Two Peoples, Divided by a Common Music Stand

Orchestra, upon seeing choir: Oh, a choir! How cute.

Choir, upon seeing orchestra: An orchestra! Arrrrrgh, sing LOUDER.

We are well into what I think of as “choir season,” with performances of all sorts of large and not-so-large choral and instrumental works. Mozart, The Messiah (at least parts of it), Bach’s Christmas Oratorio, Christmas music, the occasional brave group doing parts of Judas Maccabeus, Nutcracker . . . .and then we start moving into Lent and the spring season with various requia, more Messiah, Bach’s Passion oratorios . . .

It may just be the choruses and groups I’ve sung with, but something happens when a herd of singers catches sight of instrumentalists. Once you get past “string quartet” and “small jazz combo,” the choir lapses into “Oh no, we’re outnumbered. Sing loud!” Even if the choir outnumbers the chamber ensemble, if there are a few woodwinds and some brass, then the choir wants to turn up the volume.

The orchestra, for their part, tend to smile at the choir and try to ignore us. We’re quiet, generally harmless, and are there to make the orchestra look good. Unless we cause rehearsal to go long, and then we get “woodwind death glares.” The two exceptions to that were 1) when the conductor managed to irk both orchestra and choir, so we had a common foe, and 2) when it turned out that the music rental place had grabbed the same song but arranged by two different composers. The conductor looked at the choir’s music, looked at her orchestra score, and we dropped the piece entirely.

It’s a choral joke that “orchestras don’t breathe.” No, they do, but not as noticeably as do singers. Even woodwinds and brass generally don’t write in “gasp here!” on their music. What orchestras have is strength in numbers, even in small numbers. When you get a choir that is used to “backing up” a full or over-full symphony, the default is to sing loudly, just in case. So this season has been a lot of “softer please, choir, we can hear you quite well.”


19 thoughts on “Two Peoples, Divided by a Common Music Stand

  1. A few months back, I did an exercise to find your strongest, most natural note.

    And learned I was tuned to be flat.

    • Lessee: Cannon for the “1812 Overture”, muskets for “Wellington’s Victory”. Is there an orchestral version of “Dueling Banjos”? 🙂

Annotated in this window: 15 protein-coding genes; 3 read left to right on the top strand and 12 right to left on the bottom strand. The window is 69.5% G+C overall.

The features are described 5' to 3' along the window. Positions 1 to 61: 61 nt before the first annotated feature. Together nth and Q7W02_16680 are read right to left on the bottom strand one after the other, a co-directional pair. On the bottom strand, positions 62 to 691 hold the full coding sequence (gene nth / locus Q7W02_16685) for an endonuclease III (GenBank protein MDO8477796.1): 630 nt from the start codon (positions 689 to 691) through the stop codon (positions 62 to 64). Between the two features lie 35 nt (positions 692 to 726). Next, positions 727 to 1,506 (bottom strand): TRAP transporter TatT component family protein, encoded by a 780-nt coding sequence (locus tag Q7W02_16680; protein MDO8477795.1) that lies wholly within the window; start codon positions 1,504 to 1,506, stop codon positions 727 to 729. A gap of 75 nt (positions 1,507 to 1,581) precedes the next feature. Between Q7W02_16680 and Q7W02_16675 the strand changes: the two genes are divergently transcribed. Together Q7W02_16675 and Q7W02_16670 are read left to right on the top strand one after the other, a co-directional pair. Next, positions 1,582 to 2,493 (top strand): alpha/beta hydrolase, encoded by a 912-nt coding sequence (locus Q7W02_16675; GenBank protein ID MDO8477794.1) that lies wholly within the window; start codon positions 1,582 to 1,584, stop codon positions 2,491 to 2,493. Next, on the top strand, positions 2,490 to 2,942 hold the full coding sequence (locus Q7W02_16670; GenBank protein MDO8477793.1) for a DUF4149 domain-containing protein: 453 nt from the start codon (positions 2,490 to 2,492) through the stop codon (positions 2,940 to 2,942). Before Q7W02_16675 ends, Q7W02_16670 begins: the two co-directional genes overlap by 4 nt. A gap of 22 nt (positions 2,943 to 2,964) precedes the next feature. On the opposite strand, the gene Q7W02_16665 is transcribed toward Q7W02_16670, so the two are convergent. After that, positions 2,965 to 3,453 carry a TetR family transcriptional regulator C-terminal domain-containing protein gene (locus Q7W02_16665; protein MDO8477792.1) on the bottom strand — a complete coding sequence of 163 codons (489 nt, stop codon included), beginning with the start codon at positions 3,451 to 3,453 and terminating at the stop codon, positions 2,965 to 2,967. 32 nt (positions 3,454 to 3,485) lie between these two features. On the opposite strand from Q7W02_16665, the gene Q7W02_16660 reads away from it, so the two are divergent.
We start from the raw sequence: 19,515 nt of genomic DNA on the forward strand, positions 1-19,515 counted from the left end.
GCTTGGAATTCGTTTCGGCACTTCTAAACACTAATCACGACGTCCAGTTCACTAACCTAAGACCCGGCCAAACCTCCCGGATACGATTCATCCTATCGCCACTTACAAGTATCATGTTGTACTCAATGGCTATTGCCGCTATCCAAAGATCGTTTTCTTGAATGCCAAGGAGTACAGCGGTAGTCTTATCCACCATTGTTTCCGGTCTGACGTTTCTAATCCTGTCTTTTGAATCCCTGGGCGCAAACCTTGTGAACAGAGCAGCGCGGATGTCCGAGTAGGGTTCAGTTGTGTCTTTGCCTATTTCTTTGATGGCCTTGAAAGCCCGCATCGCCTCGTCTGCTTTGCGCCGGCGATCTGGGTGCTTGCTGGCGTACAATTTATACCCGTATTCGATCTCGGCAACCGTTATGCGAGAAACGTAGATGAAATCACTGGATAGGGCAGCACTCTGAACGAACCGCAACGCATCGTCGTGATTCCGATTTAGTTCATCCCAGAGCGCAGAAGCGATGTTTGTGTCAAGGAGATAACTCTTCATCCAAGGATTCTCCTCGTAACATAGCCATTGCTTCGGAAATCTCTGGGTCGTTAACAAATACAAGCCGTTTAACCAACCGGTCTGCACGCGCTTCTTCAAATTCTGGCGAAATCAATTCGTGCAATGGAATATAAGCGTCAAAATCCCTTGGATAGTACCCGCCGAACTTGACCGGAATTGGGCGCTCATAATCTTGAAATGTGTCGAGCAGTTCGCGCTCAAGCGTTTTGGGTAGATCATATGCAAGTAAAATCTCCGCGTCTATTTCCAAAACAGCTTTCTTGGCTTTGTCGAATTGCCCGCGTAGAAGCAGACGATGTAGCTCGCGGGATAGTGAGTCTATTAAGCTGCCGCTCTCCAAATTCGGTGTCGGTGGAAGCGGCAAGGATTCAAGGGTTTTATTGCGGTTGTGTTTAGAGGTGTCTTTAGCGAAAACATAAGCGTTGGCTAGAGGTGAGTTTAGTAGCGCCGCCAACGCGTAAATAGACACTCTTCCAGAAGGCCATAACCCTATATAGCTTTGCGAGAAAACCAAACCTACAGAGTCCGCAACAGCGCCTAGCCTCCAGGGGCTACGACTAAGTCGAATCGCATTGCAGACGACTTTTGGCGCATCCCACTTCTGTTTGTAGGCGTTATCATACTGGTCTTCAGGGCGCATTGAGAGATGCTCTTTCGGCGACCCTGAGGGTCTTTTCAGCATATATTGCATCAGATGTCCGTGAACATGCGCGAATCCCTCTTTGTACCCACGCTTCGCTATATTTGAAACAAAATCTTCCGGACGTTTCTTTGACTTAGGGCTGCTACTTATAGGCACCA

• [deadpan] I do, in fact, have a disc of music from the Cincinnati Pops Orchestra that includes an arrangement of ‘Dueling Banjos’.

    • Akshully, I’m not sure.

      Was wiki trawling maybe a couple months back, and got into a theory of instrument classification.

      Noticed that it did not seem to exhaustively cover all possible physics and signals.

      Anyway, it shouldn’t be percussion, you aren’t making solids vibrate by hitting them.

      Maybe the same as a flute or a pipe organ?

      My take away is that while jet engines might be difficult to miniaturize, it should be possible to create orchestral rocket engines, and compose music that requires an orchestra have such an instrument.

  2. When I was in the Jr High band, we would do a Christmas concert with the choir. On the choral pieces, there were a lot of long rests for us trombone players for some reason. Pure instrumentals not so much.

  3. Not enough coffee… I read NJC’s comment as ‘Ah, uneasy parsnips’ and did the lab head cock… sigh

  4. In my younger days, I played in an orchestra, and also sang in a choir. Both groups had a completely different dynamic.

  5. This seems as good a place as any to ask something I’ve wondered about once or twice, TXRed. You’ve written many times about your choir performing existing works by classical composers. Is anyone right now writing new works for choirs?

    • Yes, a number of people. Off the top of my head, Ola Gjiello, Morten Lauridsen, Mack Wilburg, Eric Whitaker, Z. Randall Stroop, Nathaniel Friemel, Stephen Paulus, Kirke Meachem, Rene Clausen, Joseph Martin. I’ve done works by all of them. There are others that I have sung but I can’t think of right at this moment. (Just came in from Concert #2 of four, and my brain is numb. ‘Tis choral season indeed!)

  6. Back in the ’90s a friend was in a choral group in San Jose (Don Haneke Choral), and they did a lot of works by John Rutter.

    • Rutter is very, very popular, and very prolific. I omitted him since he’s moved from “new composer” to “traditional warhorse.”

  7. My father’s college roommate and one of his best friends, Joel Mandelbaum, has done choral and other pieces for singers as well as many other compositions. He sent my family a recent CD, Who Might Sing In All the Muted Woods, that blew me away.

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